History of wood carving
From the remotest ages the decoration of wood has been a foremost art. The tendency of human nature has always been to ornament every article in use. The North American Indian carves his wooden fish-hook or his pipe stem just as the Polynesian works patterns on his paddle. The native of Guyana decorates his cavassa grater with a well-conceived scheme of incised scrolls, while the native of Loango Bay distorts his spoon with a design of perhaps figures standing up in full relief carrying a hammock.
Figure-work seems to have been universal. To carve a figure in wood may be not only more difficult but also less satisfactory than sculpting with marble, owing to the tendency of wood to crack, to be damaged by insects, or to suffer from changes in the atmosphere. The texture of the material, too, often proves challenging to the expression of features, especially in the classic type of youthful face. On the other hand, magnificent examples exist of the more rugged features of age: the beetling brows, the furrows and lines neutralizing the defects of the grain of the wood. In ancient work the surface may not have been of such consequence, for figures as a rule being painted for protection and especially color.
20 - 30 Period of time periods last year, the life and the culture of Lanna person have development different from originally lifestyle. Modern life and tourism industry that grow up to go up quickly bring about utensil production and modern furniture and doing souvenir which do that greatly affect to wood carving modified by ever have doing is in a temple comes to the production in industry system cause wood carves products modified. Wood sculptors seek very difficult. However in among modifies of the social a sculptor is like originally of Lanna still enough have descender. The cause that the work carves the wood of Chiangmai is that is acquainted with more the elsewhere. Because, in Chiangmai still have a sculptor like originally stay and Chiangmai still stay near resource place have teakwood.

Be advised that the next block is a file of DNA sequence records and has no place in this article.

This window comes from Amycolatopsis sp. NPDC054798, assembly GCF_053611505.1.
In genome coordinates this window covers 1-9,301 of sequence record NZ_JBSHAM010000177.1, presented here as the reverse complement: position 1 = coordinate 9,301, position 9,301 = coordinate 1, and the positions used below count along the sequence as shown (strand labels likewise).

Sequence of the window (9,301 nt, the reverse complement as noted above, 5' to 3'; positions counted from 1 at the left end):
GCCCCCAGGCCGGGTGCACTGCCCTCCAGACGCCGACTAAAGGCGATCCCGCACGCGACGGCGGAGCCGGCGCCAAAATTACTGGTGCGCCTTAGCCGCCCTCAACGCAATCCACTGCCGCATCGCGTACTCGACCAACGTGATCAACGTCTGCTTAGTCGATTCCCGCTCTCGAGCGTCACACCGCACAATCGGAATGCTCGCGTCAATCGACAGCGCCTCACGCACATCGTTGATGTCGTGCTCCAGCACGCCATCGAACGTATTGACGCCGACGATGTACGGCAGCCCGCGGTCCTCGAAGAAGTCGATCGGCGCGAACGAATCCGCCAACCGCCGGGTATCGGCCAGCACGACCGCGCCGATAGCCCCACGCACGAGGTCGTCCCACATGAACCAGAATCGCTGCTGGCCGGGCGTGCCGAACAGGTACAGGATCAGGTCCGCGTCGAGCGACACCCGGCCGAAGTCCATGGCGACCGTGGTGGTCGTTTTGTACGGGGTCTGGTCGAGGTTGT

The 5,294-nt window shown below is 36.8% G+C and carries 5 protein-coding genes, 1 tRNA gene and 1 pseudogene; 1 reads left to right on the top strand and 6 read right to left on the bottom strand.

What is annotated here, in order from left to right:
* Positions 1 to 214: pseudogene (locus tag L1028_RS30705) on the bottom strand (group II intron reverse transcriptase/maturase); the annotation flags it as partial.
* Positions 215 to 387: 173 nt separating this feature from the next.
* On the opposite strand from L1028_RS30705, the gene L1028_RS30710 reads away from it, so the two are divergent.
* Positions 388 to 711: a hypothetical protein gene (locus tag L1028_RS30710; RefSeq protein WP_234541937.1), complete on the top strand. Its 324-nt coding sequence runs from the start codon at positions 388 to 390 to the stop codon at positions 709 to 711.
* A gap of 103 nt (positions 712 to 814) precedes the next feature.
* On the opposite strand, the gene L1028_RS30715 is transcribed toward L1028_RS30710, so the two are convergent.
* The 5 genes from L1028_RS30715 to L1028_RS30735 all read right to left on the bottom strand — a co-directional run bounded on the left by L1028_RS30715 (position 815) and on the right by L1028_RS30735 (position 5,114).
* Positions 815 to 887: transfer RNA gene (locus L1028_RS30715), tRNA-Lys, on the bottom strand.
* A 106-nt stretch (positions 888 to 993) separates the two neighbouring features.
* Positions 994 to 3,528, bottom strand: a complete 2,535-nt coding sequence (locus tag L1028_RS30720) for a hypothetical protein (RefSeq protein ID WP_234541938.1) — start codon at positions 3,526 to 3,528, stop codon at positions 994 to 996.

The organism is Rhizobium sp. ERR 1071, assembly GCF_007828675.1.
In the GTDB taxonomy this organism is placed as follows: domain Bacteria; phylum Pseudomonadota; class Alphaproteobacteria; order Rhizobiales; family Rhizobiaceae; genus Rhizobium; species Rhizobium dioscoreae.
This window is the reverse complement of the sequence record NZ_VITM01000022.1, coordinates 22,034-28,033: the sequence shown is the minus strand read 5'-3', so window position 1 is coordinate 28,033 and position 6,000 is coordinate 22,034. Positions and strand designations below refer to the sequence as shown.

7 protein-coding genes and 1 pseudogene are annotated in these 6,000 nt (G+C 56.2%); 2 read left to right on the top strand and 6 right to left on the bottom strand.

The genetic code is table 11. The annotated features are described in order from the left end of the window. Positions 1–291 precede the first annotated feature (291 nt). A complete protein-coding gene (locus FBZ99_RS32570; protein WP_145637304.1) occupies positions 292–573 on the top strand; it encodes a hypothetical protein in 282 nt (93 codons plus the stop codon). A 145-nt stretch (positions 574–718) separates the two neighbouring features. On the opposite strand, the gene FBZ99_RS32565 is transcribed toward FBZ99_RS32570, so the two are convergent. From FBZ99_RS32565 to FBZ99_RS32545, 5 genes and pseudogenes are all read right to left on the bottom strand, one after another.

It is not always realized at the present day to what extent color has even from the most ancient times been used to enhance the effect of wood-carving and sculpture. The modern Colour prejudice against gold and other tints is perhaps due to the fact that painted work has been vulgarized. The arrangement of a proper and harmonious scheme of colour is not the work of the house painter, but of the specially trained artist.
Of late years carving has gone out of fashion. The work is necessarily slow and requires substantial skill, making the works expensive. Other and cheaper methods of decoration have driven carving from its former place. Machine work has much to answer for, and the endeavor to popularize the craft by means of the village class has not always achieved its own end. The gradual disappearance of the individual artist, elbowed out as he has been, by the contractor, is fatal to the continuance of an art which can never flourish when done at so much a yard.